Beef: international comparisons
AHDB are part of the agri benchmark international network of 35 member countries who submit data for suckler herd and beef finishing “typical” farms.
This is an internationally standardised method of identifying and analysing typical farms representing typical production systems and their profitability, at farm level, in each country. The results are expressed in US Dollars (USD) as the international comparison base. For more information visit the agri benchmark website.
The UK trades and competes in a global market and is therefore affected by exchange rates as well as any competitive cost of production. The countries in the charts are representative of the UK’s main competitors and the exporting environment for commercial beef.
The farms in these charts are ranked in ascending order of total returns because, globally, farmers tend to have little control over their market price.
Cash costs include all paid expenses and non-cash costs include the value of family labour, rental value of owner-occupied land and depreciation.
Returns do not include decoupled payments typically received by some farms, such as the EU land-based payments, nor the returns from other enterprises on the farm.
The numbers after the country name are the number of cows typically put to the bull each year. For the UK farms, UK-70 is a lowland farm in the South West who finishes the weaned calves on farm. UK-100 is a typical upland farm in North Yorkshire that sells the calves at weaning.
Returns will include the value of calves at weaning as well as cull or breeding cow sales.
The numbers after the country name are the number of animals typically finished off farm in a year. The left-hand part of the chart shows the finishing enterprises of many of the suckler herds shown in the previous chart because these farms, for various reasons, finish their home-bred calves.
The right-hand side of the chart shows farms who are finishing animals they have purchased. These animals may have been purchased as calves, (e.g. UK-90 beef cross dairy calves), or purchased as stores and kept for a short finishing period. This would typically apply to the feedlots such as BR-5000 and US-75k.
International Sirloin and Mince Retail Price comparisons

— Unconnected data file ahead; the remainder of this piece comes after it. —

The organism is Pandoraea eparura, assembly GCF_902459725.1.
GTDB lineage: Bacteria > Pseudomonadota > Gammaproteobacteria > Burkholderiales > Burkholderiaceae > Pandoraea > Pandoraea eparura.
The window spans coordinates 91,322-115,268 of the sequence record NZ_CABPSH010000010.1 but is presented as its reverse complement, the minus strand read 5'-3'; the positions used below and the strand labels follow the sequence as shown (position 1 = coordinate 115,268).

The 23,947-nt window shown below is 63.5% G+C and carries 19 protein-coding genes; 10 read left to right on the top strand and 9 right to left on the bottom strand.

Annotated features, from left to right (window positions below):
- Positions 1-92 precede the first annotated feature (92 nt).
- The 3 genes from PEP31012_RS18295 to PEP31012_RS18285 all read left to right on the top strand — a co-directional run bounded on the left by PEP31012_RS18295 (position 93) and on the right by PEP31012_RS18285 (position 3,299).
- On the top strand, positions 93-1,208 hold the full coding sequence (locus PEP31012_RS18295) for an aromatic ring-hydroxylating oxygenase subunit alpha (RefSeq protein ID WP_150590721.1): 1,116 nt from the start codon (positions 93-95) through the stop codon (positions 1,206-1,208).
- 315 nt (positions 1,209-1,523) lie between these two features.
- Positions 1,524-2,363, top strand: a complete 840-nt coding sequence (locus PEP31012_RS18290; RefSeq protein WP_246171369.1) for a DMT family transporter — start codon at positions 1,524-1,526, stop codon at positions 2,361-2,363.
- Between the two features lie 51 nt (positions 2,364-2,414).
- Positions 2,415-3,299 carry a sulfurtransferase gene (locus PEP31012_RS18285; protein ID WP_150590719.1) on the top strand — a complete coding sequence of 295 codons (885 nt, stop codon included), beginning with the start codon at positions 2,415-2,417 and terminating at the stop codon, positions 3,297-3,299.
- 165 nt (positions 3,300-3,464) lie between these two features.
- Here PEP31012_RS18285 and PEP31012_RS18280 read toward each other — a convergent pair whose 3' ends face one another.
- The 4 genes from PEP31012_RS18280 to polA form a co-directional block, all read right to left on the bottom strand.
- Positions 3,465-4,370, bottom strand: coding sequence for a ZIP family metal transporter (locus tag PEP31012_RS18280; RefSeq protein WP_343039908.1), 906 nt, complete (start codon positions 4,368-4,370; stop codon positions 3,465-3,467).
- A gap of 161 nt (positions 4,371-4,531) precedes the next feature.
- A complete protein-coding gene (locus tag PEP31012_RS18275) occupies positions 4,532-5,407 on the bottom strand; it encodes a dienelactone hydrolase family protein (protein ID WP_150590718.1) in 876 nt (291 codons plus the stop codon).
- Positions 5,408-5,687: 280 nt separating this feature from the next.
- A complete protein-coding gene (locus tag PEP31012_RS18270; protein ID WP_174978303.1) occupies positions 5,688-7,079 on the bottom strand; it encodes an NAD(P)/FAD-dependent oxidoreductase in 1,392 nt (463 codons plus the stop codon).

The UK retail market currently prices mince and top cuts slightly differently than other countries, including those operating in the global beef market. Among the countries surveyed in the agri benchmark network, only Switzerland had a higher sirloin to mince price ratio.
This begs the question, what will this difference mean as the UK becomes more exposed to the world market? Perhaps the UK will be able to compete with the likes of Australia, Ireland and the US on mince prices, but may find itself priced out of the steak market. An increase in mince exports, without a corresponding rise in steak sales can bring carcase balance challenges. It may well be that the difference between the mince price and the prices of those top cuts, will narrow in the future. That could return value to the producer by way of the carcase price, while at the same time allowing UK steak prices to be competitive.
Consumers in countries such as Australia and the US only have to pay double to 'trade up' from mince to steak - may this be one of the reasons why steak is eaten more often in these countries and their overall beef consumption is greater than the UK?
Consumption in the UK expressed as kg of beef per capita is 18kg - this compares to 20kg in Ireland; and 26kg in both Australia and the US.
The chart below shows the retail price in each country of minced or ground beef and sirloin steak expressed in British pounds. It also illustrates how much extra a kg consumer must pay to trade up to purchase a steak instead of mince as a meal solution.
The mince price is a combination of standard and premium mince where both are found in the comparable countries. This usually reflects the fat content with standard mince having a higher fat content than premium, which is usually around 5% fat.
The impact on carcase value and balance is obvious and compounded when we consider that around 50% of beef in the UK is consumed as minced beef.